Hire More Effectively
Another benefit of utilization rate is that, with it, you can learn how productive and profitable certain individuals and groups are.
Utilization can tell you who on your team are the biggest rockstars and which skill sets are being used the most often. In turn, this information can inform your hiring decisions so you can fill your office with the people and the skills your client base demands.
Happy with your utilization rate for most of your clients but have that one that always seems to dip below the ideal threshold? That may be a sign that the client isn’t a good fit and you should consider turning away any similar clients or projects in the future to keep your revenue stream strong.
Improve Organizational Health
If it seems like utilization rate is all about the money, it isn’t. Keeping a close eye on utilization rate can be helpful in keeping your employees happy and your culture healthy. Just remember that a super high utilization rate indicates imminent burnout while a super low one might show that you have an employee who needs better training or may be a bad fit for their role.
How to Grow Your Utilization Rate
Knowing how important utilization rate is, here are some ideas for growing it to continue boosting profit and productivity at your professional services firm.
Track Time Spent on Different Tasks
If you want to increase your overall utilization rate, understanding where people are spending their time is the first step.
With the advancement of technology, firms have moved from the days of analog punch clocks to more convenient time tracking software. Some software can even be incorporated right into the platform the individual is using to detect and track time spent on different tasks!
You might be surprised how much time is going into non-billable tasks like data entry, tracking down resources, attending training sessions, planning for and organizing meetings, and more.Once you know how your organization is spending time on non-billable tasks, you can get to work eliminating them wherever possible so you can spend more time on the billable stuff.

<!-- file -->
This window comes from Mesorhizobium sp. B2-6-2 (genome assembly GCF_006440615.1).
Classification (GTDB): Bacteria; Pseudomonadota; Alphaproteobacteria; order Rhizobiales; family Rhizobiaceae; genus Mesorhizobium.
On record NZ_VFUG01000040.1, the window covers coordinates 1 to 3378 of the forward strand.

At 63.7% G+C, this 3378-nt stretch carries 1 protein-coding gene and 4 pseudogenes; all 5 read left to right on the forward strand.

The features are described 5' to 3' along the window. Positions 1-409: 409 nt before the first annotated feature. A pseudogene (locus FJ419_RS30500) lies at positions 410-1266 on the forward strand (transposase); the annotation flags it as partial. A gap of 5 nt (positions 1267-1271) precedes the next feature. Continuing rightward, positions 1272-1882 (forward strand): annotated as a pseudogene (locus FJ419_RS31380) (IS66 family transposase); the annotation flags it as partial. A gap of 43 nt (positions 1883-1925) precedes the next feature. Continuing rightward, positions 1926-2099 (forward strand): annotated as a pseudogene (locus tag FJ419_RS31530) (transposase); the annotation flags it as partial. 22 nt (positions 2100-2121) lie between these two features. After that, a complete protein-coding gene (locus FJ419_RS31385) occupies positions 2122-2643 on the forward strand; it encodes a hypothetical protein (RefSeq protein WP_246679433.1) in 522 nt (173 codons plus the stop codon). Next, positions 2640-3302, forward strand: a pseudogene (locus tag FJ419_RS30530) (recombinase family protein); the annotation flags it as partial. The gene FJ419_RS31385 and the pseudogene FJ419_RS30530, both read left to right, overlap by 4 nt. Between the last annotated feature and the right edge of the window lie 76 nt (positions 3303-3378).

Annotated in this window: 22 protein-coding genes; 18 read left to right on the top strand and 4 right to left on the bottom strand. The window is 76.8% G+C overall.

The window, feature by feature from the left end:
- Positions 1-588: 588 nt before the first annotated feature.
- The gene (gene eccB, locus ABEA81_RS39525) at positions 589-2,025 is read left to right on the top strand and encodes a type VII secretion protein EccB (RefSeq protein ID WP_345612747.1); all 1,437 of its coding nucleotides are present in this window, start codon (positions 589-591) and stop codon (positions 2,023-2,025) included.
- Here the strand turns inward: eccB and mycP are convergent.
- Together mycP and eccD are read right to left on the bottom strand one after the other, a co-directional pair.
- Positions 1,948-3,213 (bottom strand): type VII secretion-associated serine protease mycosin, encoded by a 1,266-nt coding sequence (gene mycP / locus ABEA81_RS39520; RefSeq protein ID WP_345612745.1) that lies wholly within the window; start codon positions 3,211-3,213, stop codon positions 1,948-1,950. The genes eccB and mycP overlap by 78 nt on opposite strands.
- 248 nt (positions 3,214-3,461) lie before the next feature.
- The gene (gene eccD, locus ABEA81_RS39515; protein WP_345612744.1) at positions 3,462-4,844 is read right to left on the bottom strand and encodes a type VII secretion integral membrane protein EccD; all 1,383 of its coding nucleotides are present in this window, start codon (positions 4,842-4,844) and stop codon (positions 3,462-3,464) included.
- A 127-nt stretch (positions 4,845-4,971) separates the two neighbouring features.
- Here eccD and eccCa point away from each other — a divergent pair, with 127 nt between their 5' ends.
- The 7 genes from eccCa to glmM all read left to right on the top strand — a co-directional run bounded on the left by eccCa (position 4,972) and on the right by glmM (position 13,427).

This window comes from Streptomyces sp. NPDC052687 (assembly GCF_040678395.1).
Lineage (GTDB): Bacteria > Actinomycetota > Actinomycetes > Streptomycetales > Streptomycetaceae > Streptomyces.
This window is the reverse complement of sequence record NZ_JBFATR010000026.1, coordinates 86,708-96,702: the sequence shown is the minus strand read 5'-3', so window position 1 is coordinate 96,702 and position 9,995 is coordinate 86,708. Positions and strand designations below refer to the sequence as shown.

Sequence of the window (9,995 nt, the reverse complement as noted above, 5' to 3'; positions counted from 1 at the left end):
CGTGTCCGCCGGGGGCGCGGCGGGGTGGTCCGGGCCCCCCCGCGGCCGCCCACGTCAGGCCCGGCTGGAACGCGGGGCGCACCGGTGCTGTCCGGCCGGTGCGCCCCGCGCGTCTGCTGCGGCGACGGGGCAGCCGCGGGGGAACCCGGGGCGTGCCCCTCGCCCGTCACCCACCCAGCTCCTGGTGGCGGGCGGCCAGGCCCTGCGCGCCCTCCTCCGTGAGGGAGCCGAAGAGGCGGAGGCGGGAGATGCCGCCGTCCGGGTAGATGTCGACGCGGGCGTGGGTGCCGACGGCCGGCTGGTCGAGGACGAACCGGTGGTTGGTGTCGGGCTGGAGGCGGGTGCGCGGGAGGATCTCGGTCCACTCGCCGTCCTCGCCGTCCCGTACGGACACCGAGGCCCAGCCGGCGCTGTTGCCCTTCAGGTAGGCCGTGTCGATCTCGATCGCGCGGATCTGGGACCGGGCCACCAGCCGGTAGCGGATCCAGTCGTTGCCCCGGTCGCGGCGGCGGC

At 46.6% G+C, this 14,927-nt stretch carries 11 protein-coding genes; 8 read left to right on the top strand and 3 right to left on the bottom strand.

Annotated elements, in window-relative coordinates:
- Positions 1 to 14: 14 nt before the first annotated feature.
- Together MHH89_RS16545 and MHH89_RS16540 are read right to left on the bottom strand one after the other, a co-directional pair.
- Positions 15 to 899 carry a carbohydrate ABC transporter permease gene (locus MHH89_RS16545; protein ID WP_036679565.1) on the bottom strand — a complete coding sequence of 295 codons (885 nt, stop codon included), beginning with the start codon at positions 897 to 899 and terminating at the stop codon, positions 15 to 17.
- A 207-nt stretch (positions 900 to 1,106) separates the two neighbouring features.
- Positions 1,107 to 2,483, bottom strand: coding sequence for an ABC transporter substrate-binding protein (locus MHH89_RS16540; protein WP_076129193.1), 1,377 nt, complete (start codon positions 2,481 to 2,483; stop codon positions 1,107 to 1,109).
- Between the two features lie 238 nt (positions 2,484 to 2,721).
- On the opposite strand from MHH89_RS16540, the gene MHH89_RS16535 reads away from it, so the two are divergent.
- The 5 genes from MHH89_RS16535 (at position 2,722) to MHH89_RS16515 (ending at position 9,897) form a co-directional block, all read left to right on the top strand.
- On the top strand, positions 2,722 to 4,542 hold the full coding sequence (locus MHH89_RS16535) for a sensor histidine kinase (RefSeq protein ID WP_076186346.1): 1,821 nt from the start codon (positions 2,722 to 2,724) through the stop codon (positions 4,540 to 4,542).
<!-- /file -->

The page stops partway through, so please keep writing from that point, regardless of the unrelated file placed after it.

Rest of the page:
By the way, if meetings are a big time waster in your office, this free download will help you start identifying trends in meeting space usage and take steps to improve utilization to make meeting time more productive.
Cut Down on Downtime
Every hour your employees are at work, they’re getting paid—whether or not you’re able to pass that expense onto a client is up to you.
Cut down on downtime that isn’t spent toward administrative or client tasks and watch your utilization rate grow.
Here are some areas you can focus on to eliminate too much costly free time:
- Sales: With more clients and projects on the roster, everyone will have more billable work to do.
- Skills: Be sure your team’s skills are up-to-date so you’re not turning away valuable projects or burning through a ton of non-billable project time on last-minute training sessions.
- Project management: Are tasks being distributed in a way that utilizes the team’s skills in the most productive way?
Provide Baseline Utilization Rates
Benchmarks are helpful for workers to understand how they’re performing against expectations and how they can improve with time. So one great way to increase the utilization rate of your firm or employees is to establish a baseline goal that is feasible for your organization or each of the departments in it.
Earlier, we found our ideal capacity utilization rate, now it’s time to put that to work to become or inform your goals, provide resources to reach it, and host regular check-ins to help employees succeed.
Also, a pro tip for using baseline utilization rates is to set both minimum and maximum benchmarks. This helps keep performance, organizational health, and revenue at optimal levels.
Ready to Utilize Your Utilization Rate?
As we’ve covered today, your utilization rate is vital to the health of every professional service firm’s culture, revenue, and bottom line. We hope our ultimate guide to measuring your utilization rate correctly, applying it efficiently, and growing it effectively helps you increase your organization’s productivity and profitability.
And if it’s your meetings that need to get more productive and profitable, download our free ebook: How to Use Meeting Room Analytics to Design and Optimize Your Future Workplace and learn how to better understand how meeting spaces are utilized and what you can do to put that data to work for you.